Photo used with permission by Alcophotos
“The most precious gift we can offer others is our presence.
When mindfulness embraces those we love, they will bloom like flowers.”
Thich Nhat Hanh
As I’ve noted before, mindfulness is a personal journey and some practices may resonate with us more than others. That’s certainly been true for me. I’ve explored the topic of mindfulness over the last year and I’ve read everything I could get my hands on. I’ve learned that the various mindfulness practices fall into either the category of “formal practices” or “informal practices”. Below are some of the more common formal ways to practice mindfulness:
Formal Practices in Mindfulness
Mindful self-inquiry for stress and anxiety
Mindful eating: the raisin exercise
If you’ve been following my blog, you may recall that I’ve discussed most of the above topics in earlier posts. In addition to the formal practices, which require intention, practice, and commitment, informal practices in mindfulness involve bringing mindful awareness to our daily activities, such as eating, exercising, chores, and relationships – basically any action anywhere. Everyday, informal mindfulness invites us to take our lives one moment at a time and our informal practices help us to be more mindfully aware as each moment occurs (Bob Stahl and Elisha Goldstein, A Mindfulness-Based Stress Reduction Workbook, 2010). Below are some examples of how to practice mindfulness informally. I’ve already talked about some of them and I will be addressing more of these informal practices individually in upcoming blog posts:
Informal Practices in Mindfulness
Loving-Kindness in everyday life
Dealing with pain mindfully
Eight attitudes of mindfulness
In my own mindful retirement journey, I am finding opportunities to practice mindfulness all around me. For formal practice, I use the app, Headspace, to practice meditation. There are many other apps but I like Headspace because of its simple, yet comprehensive approach to sitting meditation. I try to schedule a 20-minutes meditation practice on my calendar three days a week – preferably in the morning after taking the dogs for a walk. My informal practices include interpersonal mindfulness, mindful thinking, and the eight attitudes of mindfulness. Just what are the eight attitudes? According to Stahl and Goldstein (2010, p. 41), they are the conditions that are essential to anyone’s mindfulness practice. I’ll be writing more about these eight attitudes in upcoming blog posts.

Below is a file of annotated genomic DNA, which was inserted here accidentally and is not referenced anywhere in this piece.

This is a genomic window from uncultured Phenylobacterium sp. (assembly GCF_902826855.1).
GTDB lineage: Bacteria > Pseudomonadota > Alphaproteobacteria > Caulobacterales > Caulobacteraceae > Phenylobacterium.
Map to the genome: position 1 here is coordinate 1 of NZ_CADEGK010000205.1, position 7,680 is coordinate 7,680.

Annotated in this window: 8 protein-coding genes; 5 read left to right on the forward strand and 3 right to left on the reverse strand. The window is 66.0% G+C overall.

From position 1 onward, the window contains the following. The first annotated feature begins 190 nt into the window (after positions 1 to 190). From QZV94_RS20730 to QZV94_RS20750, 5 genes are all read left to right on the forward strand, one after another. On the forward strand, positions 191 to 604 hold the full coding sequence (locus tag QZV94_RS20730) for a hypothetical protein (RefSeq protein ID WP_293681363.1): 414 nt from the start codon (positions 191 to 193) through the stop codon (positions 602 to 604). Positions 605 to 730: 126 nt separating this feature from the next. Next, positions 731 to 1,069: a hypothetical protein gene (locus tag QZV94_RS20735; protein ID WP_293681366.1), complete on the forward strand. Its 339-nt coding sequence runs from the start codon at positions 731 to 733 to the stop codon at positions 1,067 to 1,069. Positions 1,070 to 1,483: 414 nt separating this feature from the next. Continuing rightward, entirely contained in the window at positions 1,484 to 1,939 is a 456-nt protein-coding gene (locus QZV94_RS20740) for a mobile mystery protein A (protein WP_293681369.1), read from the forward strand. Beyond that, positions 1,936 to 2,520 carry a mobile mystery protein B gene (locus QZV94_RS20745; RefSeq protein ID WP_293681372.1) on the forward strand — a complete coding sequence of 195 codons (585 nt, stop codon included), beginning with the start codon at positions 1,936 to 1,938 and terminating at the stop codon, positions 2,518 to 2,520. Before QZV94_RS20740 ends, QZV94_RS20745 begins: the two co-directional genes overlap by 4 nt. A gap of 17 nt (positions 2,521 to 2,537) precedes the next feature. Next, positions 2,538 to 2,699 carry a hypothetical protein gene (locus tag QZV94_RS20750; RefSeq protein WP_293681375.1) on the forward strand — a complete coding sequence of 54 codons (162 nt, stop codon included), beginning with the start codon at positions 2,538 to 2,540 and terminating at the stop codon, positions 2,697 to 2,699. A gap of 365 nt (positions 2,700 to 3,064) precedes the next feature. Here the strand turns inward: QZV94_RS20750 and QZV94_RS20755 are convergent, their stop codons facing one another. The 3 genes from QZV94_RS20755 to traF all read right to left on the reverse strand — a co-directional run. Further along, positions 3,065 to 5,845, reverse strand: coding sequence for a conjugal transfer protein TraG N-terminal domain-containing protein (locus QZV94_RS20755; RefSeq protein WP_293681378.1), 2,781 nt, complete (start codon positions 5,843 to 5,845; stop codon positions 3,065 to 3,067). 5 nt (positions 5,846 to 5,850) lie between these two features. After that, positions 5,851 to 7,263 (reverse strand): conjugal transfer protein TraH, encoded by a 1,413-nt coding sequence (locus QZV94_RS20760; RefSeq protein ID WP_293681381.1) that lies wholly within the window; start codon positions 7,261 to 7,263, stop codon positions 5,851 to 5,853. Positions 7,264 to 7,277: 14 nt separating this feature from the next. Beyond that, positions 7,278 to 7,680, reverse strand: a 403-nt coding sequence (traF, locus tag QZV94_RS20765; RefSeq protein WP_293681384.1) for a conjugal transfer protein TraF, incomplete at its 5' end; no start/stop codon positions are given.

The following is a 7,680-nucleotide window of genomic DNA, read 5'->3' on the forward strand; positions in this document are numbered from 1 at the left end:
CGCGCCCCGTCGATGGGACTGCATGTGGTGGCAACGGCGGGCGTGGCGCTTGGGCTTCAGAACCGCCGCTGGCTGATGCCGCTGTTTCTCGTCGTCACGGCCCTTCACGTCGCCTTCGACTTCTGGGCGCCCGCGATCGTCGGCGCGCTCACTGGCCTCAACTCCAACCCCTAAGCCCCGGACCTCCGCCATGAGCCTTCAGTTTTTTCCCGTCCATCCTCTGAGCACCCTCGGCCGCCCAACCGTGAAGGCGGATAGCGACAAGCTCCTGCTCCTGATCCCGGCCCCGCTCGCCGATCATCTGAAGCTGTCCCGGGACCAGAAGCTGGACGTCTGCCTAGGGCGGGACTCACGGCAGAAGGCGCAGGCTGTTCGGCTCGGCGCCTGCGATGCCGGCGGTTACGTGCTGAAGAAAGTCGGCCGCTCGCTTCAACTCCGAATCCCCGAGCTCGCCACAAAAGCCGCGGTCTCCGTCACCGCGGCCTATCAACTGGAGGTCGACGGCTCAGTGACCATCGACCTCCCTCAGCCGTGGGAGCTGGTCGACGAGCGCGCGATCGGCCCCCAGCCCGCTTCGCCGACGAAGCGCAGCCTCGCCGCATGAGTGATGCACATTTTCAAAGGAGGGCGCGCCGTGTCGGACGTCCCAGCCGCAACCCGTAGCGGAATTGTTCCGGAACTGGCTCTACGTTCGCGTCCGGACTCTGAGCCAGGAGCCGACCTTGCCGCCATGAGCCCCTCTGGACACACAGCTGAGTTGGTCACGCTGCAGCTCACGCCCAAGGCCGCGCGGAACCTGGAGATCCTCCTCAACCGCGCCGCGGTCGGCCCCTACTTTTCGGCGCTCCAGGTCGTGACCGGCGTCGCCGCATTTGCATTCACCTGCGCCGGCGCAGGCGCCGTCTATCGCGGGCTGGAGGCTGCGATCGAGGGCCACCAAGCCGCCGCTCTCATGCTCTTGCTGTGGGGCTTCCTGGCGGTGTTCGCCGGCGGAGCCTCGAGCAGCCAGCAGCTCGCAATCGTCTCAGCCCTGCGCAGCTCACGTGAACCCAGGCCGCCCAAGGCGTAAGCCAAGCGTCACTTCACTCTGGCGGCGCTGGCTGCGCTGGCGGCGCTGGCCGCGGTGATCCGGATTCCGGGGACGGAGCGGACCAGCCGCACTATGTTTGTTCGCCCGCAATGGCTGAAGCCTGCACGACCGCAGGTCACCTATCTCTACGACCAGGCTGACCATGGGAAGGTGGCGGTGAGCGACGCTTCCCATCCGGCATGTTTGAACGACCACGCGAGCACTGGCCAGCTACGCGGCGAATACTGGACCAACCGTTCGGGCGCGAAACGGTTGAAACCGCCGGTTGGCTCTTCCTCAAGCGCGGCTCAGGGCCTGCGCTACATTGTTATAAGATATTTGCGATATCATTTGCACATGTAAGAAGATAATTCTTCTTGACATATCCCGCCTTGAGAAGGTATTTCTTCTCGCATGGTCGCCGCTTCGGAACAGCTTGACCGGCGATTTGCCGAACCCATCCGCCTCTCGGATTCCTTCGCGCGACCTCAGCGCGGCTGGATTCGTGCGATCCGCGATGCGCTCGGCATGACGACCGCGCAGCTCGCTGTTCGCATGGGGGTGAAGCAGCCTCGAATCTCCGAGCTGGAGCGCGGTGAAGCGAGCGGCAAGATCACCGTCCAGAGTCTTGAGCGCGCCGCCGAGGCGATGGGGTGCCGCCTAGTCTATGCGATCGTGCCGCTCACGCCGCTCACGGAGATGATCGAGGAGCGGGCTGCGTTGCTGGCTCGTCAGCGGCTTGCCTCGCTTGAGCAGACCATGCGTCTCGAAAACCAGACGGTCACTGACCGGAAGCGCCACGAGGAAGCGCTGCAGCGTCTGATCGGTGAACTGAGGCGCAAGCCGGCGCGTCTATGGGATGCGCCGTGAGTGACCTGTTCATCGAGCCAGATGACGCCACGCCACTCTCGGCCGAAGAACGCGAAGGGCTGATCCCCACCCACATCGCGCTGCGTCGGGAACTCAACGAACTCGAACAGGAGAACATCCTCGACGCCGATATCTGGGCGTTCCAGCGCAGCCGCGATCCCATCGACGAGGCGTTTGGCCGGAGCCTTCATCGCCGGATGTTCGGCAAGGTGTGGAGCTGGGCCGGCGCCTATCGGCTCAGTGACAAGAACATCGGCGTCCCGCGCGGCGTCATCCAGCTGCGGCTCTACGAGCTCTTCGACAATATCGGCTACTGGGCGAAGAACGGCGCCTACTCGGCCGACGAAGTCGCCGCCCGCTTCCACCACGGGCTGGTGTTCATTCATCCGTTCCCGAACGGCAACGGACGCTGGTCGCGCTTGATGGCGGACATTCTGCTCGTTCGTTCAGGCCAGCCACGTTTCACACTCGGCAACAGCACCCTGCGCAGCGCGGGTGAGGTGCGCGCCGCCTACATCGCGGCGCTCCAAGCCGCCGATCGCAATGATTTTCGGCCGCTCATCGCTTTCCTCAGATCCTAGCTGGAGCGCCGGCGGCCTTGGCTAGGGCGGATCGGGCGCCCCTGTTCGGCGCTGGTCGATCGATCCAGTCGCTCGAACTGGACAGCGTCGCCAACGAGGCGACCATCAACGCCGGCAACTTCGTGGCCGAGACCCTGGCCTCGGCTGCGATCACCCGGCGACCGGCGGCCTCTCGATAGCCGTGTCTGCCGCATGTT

The Eight Attitudes of Mindfulness:
- Beginner’s mind. We see things as new and fresh, as if for the first time, with a sense of curiosity.
- Nonjudgment. We practice impartial observation in regard to any experience-not labeling thoughts, feelings, or sensation as good or bad, right or wrong. They are simply taking note of thoughts, feelings, or sensations in each moment.
- Acknowledgement. We acknowledge and validate things as they are.
- Nonstriving. We avoid grasping, aversion to change, or moving away from whatever arises in the moment. We don’t try to get somewhere other than where we are at the present moment.
- Equanimity. We understand the nature of change, which allows us to “be with” the change, with insight and compassion.
- Letting be. We simply let things be as they are, with no need to try to let go of whatever is present.
- Self-reliance. We see for ourselves, from our own experience, what is true or untrue.
- Self-compassion. We cultivate love for ourselves, without self-blame or criticism.
by Jennifer Paine Welwood
Willing to experience aloneness,
I discover connection everywhere;
Turning to face my fear,
I meet the warrior who lives within;
Opening to my loss,
I gain the embrace of the universe;
Surrendering into emptiness,
I find fullness without end.
Each condition I flee from pursues me,
Each condition I welcome transforms me,
And becomes itself transformed
Into its radiant jewel-like essence.
I bow to the one who has made it so,
Who has crafted this Master Game;
To play it is purest delight—
To honor its form, true devotion.